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tv   ABC World News Tonight With David Muir  ABC  March 3, 2015 5:30pm-6:01pm PST

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next. >> for all of us here, we appreciate your time. see you again at :. tonight, the breaking news. the scathing report late today on the ferguson police department. the alleged racist e-mails revealed. the traffic stops, the use of force. our team on the report. sharing america's secrets. the former general and cia chief pleading guilty. sharing classified information, even conversations with the president with his mistress. the massive winter storm. look at this. drivers struggling to keep control behind the wheel. 30 states now, as it moves from the south and the midwest to the east tonight. hillary clinton's e-mail. using her private account, even though she was secretary of state. did she break the law? mrs. clinton's team responds tonight. and the sports star turned star dad. taking on his daughter's bullies tonight, posting their names online after what they did.
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good evening. and we begin tonight with the breaking news. the stunning new findings about the ferguson police department. a damning report from the justice department late today. the nation, for a time, intently focused on ferguson, missouri, after the police shooting death of michael brown. and the outrage that followed, the officer involved was not indicted. tonight here, the new findings. authorities pointing to racist e-mails, traffic stops and the use of excessive force. abc's steve osunsami with what they found. >> reporter: we've seen the protesters in the streets, but tonight, it's the u.s. justice department, directly accusing officers in ferguson, missouri, of racially biased policing. the scathing report finds that police routinely engage in conduct "that violates the constitution and federal law." justice department investigators went through 35,000 pages of police records. they found that while black residents make up 67% of the
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city, they're 85% of traffic stops, 93% of all arrests and 88% of cases where police use force. black drivers were twice as likely to be searched during police stops. >> we're guilty until proven innocent. >> reporter: black families here have been saying all of this for years. we heard it over and over after the shooting death of michael brown in august. >> we've been getting harassed so much and we're tired of it. this is our breaking point. >> reporter: ferguson's police chief has admitted things could be better. >> there's been a lot of training, a lot of training is going to be forthcoming. >> reporter: but some of what investigators found was beyond sensitivity courses. an e-mail from a city official in 2008, for example, saying that president obama would not be president for very long, because, quote, "what black man holds a steady job for four years?" in his interview with george stephanopoulos, the police officer responsible for the shooting that led to the investigation swore that race had no influence on his trigger. >> if michael brown were white, this would have gone down in exactly the same way? >> yes. >> no question?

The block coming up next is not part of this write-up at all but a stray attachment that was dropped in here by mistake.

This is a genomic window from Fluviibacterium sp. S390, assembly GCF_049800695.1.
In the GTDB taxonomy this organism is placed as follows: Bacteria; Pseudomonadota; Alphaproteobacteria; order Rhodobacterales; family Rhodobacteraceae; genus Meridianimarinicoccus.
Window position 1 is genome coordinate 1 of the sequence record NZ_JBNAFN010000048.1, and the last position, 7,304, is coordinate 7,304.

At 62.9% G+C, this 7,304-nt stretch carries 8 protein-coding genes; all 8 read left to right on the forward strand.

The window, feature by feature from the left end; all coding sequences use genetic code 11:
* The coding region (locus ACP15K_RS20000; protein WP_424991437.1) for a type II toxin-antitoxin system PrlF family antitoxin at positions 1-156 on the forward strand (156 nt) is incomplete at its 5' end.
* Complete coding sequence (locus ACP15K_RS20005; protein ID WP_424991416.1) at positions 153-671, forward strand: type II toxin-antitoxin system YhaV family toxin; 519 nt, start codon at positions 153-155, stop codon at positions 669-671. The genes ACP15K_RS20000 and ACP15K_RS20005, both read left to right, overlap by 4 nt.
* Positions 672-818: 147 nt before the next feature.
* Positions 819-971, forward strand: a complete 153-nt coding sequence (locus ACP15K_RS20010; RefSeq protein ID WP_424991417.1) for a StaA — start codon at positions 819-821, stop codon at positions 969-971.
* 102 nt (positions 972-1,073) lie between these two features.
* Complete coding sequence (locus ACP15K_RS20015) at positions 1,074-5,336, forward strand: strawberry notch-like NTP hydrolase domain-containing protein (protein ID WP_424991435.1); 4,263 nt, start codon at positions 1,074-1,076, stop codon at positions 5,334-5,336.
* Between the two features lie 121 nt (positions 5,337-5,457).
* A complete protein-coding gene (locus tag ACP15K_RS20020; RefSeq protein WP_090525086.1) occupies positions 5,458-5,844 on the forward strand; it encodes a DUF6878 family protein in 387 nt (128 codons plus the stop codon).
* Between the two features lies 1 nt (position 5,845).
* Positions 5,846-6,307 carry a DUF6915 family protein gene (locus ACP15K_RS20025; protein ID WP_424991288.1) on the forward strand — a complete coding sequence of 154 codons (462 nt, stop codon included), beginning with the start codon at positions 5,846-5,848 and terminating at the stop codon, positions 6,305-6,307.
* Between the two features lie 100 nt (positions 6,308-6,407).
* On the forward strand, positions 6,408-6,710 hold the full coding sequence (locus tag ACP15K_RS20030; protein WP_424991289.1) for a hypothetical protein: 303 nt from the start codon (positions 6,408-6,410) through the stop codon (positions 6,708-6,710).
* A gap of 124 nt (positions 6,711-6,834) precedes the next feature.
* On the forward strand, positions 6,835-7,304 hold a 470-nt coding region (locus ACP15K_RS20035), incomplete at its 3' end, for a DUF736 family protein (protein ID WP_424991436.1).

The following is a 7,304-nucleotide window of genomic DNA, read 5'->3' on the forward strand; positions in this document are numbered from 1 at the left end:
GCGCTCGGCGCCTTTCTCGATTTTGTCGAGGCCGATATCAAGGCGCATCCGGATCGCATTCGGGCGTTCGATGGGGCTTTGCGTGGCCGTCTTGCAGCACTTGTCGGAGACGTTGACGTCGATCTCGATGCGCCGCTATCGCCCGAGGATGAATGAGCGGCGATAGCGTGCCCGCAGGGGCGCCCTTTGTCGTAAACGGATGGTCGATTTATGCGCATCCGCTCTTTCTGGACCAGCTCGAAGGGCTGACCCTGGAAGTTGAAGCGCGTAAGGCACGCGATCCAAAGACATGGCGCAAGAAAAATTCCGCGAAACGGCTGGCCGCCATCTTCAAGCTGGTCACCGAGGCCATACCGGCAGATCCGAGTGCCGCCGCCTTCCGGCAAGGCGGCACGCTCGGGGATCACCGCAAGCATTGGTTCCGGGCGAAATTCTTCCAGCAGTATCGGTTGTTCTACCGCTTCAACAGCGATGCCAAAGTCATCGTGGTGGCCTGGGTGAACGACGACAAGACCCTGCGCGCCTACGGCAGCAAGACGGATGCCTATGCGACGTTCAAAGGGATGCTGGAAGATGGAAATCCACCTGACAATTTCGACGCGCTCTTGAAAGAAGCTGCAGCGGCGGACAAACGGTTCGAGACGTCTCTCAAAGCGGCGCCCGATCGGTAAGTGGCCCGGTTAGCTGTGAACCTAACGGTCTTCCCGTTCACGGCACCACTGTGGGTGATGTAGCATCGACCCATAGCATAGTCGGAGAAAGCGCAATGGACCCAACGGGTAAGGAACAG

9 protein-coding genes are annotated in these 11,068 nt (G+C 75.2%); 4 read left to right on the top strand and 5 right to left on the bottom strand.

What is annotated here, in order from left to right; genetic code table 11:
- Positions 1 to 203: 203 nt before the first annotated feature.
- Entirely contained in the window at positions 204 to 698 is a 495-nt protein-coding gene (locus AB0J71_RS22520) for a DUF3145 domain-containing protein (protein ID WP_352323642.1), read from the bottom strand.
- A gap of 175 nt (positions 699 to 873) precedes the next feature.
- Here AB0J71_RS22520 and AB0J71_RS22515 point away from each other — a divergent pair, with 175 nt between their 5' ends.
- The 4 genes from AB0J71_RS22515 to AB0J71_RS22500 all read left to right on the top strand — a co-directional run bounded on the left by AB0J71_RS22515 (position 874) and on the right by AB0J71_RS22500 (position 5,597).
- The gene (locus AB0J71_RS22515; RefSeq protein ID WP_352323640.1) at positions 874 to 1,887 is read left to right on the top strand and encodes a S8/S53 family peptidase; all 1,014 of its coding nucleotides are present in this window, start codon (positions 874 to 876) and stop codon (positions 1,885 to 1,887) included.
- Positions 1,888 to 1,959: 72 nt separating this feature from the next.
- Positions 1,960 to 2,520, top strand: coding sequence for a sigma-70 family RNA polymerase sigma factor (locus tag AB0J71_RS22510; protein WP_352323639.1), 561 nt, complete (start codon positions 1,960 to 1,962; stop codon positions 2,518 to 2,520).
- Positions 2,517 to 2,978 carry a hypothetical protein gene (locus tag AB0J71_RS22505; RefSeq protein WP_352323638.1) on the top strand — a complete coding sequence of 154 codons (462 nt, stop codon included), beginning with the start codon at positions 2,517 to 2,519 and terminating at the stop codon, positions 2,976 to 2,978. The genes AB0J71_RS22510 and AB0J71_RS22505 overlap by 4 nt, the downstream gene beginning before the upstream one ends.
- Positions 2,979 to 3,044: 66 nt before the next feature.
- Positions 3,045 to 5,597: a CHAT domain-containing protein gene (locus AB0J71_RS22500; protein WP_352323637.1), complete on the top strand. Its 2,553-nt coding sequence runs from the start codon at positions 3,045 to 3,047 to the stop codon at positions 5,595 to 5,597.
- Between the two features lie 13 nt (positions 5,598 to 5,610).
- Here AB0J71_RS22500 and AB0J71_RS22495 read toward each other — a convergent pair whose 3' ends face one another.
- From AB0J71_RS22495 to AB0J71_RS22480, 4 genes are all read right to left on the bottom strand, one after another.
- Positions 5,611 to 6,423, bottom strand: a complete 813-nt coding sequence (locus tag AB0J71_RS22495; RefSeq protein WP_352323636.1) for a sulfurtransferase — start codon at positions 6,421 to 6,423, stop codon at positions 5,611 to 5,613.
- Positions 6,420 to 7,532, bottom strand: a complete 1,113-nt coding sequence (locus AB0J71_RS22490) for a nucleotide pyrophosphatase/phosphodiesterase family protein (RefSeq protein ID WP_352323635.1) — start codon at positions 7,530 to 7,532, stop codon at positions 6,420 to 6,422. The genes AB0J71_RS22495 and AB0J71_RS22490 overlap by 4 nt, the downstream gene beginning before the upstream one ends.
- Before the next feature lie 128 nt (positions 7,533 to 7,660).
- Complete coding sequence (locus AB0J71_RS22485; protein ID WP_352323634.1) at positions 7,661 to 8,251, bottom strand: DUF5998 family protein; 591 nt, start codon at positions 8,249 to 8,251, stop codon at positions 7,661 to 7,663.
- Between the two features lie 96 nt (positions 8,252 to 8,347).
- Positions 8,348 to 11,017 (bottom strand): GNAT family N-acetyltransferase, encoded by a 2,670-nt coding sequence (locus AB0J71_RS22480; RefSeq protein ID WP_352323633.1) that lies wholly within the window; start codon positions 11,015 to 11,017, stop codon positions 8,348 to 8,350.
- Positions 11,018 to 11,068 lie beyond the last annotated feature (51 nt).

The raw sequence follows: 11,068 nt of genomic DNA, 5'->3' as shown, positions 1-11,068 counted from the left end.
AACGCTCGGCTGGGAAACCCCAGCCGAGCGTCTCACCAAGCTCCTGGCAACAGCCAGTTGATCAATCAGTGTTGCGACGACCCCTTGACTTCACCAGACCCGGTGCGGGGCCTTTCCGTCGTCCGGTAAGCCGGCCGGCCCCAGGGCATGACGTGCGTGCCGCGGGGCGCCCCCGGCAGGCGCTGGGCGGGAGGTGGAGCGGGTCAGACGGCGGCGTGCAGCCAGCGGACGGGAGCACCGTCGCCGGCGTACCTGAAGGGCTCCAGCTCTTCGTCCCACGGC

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>> no question. >> reporter: the federal government hasn't yet announced if it will file federal charges against officer wilson. every indication is they won't. meanwhile, in ferguson tonight, they have to process these disturbing findings. david? >> steve osunsami leading us off tonight. steve, thank you. now, to america's secrets this evening. the former director of the cia, a general, david petraeus, admitting he shared those secrets with his mistress. even sharing conversations he had with the president. we learned today he carefully recorded american intelligence in eight black books of his own. the identities of spies, war strategies. abc's senior justice correspondent pierre thomas with the punishment. >> reporter: he was the four-star hero hailed as a strategic genius, who went on to become the nation's top spy. >> i david l. petraeus. >> reporter: but today, david petraeus agreed to plead guilty to sharing those top secrets with his then-mistress, paula broadwell.
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and the fbi flatly accused him of lying to cover up his crimes. >> i regret and apologize for the circumstances that led to my resignation. >> reporter: during his command in afghanistan, prosecutors say petraeus kept sensitive information in a series of eight black books, possibly like the one seen here. according to prosecutors, the books contained classified information -- identities of covert officers, war strategy, intelligence capabilities -- and remarkably, even petraeus's notes from discussions with the president of the united states. petraeus did not turn over the books when he left the military. when questioned by the fbi, he denied sharing those black books or any classified information with broadwell, who was writing his biography. the fbi says that was a lie. petraeus's fall from grace began with the stunning discovery of the affair. >> simply put, it was a shock today. >> reporter: petraeus agreed to plead guilty to misdemeanor charges and to paying a $40,000 fine to avoid a humiliating stay in jail. >> and pierre thomas is with us